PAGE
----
Sex Workers Say They Face Hurdles to Banking Access

On a spring day in 2019, Ashley*, a New York-based sex worker, tried to log into her Capital One banking app, only to learn that it wouldn’t work. A week later, she received a check with her remaining balance, and her name misspelled. The bank had closed her account, without warning or explanation. 

Days before, she had placed an advertisement on an escort site. To this day, Ashley has never received an explanation from the bank as to why they shut down her account, but she strongly suspects it had to do with her payment for the ad. 

“They didn’t give me the basic respect of telling me my account was closed,” said Ashley. 

Ashley has lost six accounts since 2015. Among them are Wells Fargo, Citibank and Bank of America, she said. Each time an account is shuttered, it upends her life, as she waits for her remaining balance to come in the mail while scrambling to find a new bank in time to pay her bills.

You’re not doing anything wrong. You don’t know what you can do differently. And you have to completely relearn how to survive every couple months,” she said. 

Ashley’s story isn’t new among sex workers, whose accounts are regularly eliminated by banks and payment processors.

Under the umbrella of sex workers, there are porn actors, escorts, creators for on-camera sites like OnlyFans, dominatrixes, strippers, in-person sex workers, and more. Some of these professions are considered legal under American federal law, while others fall into a gray area. A few are explicitly illegal, though these rules vary by state. The sale and purchase of in-person sex, for example, is illegal across the country, with the exception of ten counties in Nevada and only if it takes place in a licensed brothel. 

But most sex workers will have experienced banking discrimination, to varying degrees. A 2021 survey conducted in California by sex worker advocacy group SWOP Sacramento found that 45% of respondents had lost a bank account at some point.

Many large banks, including Bank of America, refuse to host sex-related accounts of any kind, viewing them as possible exposure to liability for money laundering-related fines, civil or criminal lawsuits and reputational risk. For many sex workers, these policies directly and deeply impact their livelihoods, forcing them into complex financial acrobatics to keep afloat.

Jessica Goedtel, a financial planner who caters to sex workers in camera-focused industries, guides her clients through filing their taxes, applying for mortgages and planning their spending. Though “camming,” the livestreaming of an erotic performance, is legal, Goedtel must still take painstaking precautions for them, researching what banks to avoid, scanning the fine print when signing up with banks or payment platforms like Stripe, and listing their occupations as “content creators” on their tax returns.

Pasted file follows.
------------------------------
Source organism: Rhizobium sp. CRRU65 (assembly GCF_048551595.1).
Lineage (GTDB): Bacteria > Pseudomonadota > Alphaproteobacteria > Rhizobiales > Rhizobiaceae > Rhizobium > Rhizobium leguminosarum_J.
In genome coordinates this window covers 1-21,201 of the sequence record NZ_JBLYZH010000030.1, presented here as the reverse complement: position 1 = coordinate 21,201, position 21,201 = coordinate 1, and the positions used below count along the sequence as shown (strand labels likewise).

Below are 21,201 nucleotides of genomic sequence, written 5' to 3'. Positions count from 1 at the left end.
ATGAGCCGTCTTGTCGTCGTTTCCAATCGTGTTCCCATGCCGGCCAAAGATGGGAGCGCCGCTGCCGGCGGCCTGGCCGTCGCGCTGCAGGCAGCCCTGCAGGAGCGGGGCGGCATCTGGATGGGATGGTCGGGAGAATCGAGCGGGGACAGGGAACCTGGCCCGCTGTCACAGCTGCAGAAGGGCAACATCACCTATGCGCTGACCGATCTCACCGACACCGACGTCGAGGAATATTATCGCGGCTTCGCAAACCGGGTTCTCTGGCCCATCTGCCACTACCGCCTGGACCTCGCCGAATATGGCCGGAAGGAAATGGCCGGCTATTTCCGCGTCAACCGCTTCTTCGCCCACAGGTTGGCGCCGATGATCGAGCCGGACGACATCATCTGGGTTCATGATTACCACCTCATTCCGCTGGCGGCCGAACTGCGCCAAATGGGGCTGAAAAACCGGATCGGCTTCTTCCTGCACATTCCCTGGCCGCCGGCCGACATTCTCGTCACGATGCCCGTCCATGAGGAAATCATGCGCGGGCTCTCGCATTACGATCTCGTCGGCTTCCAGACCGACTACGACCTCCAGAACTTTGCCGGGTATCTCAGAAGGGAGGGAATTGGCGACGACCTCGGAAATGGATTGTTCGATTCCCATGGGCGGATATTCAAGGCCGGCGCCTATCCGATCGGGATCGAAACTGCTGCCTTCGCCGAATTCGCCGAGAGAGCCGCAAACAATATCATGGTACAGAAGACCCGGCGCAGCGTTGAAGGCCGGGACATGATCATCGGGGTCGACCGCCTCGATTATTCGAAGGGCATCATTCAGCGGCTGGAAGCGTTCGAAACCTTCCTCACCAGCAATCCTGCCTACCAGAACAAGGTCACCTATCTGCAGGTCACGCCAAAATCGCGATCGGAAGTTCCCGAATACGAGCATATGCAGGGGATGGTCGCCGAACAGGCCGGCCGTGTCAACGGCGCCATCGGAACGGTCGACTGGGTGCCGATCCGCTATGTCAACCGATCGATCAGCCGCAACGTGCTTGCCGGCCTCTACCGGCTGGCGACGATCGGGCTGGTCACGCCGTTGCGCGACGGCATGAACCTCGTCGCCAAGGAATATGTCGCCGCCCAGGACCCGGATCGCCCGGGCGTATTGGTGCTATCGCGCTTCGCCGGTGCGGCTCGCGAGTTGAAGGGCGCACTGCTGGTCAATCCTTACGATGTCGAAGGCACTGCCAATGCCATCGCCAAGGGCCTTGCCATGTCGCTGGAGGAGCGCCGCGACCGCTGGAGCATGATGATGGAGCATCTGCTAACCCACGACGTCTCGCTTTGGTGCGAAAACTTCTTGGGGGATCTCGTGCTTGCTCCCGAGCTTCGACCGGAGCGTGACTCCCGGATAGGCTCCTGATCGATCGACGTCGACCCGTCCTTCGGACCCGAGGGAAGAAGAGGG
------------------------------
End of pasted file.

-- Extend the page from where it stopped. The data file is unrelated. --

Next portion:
While she might recommend a backup bank account for any small business owner, for her sex workers clients, she also recommends that they have multiple failsafe accounts with different banks. 

“I try to encourage [them] to have different systems in place so that if one does get shut down, it will reduce the amount of pain it causes,” Goedtel said. If they have twenty bills set up for automatic payment and the account gets flagged for closure, they are at risk of failing payments, she explained. So, if they don’t switch to a new bank account in time to make payments on a credit card, they could face late fees and penalties. 

“These are not issues that I deal with with my [non-sex worker] clients. We have to really get into the nitty gritty [like] nobody else,” Goedtel said. “All I can do is help them try to navigate a system that doesn’t treat them like everybody else,” Goedtel said. 

Though her clients have avoided losing a bank account so far, she said, “it is always a threat.” 

For sex workers, navigating the banking economy can feel like treading through a mine field, not knowing when a misstep might trigger the bank’s response. This fear is not limited to bank accounts, but also loan and mortgage applications. 

For Lydia Lamarr, who works in a legal brothel just outside Las Vegas, in a county where prostitution is legal, buying a house was a life goal. She prepared for the purchase for three years, saving up and diligently reporting her income. The mortgage application was approved earlier in 2022, but not before causing a lot of anxiety. 

“I [lost] a month of sleep while getting my mortgage approved, stressing about everything falling through because of my work,” she said. When the bank asked for proof of future work and details about her business assets, she had to be vague enough to conceal what she does for a living, while not committing mortgage fraud.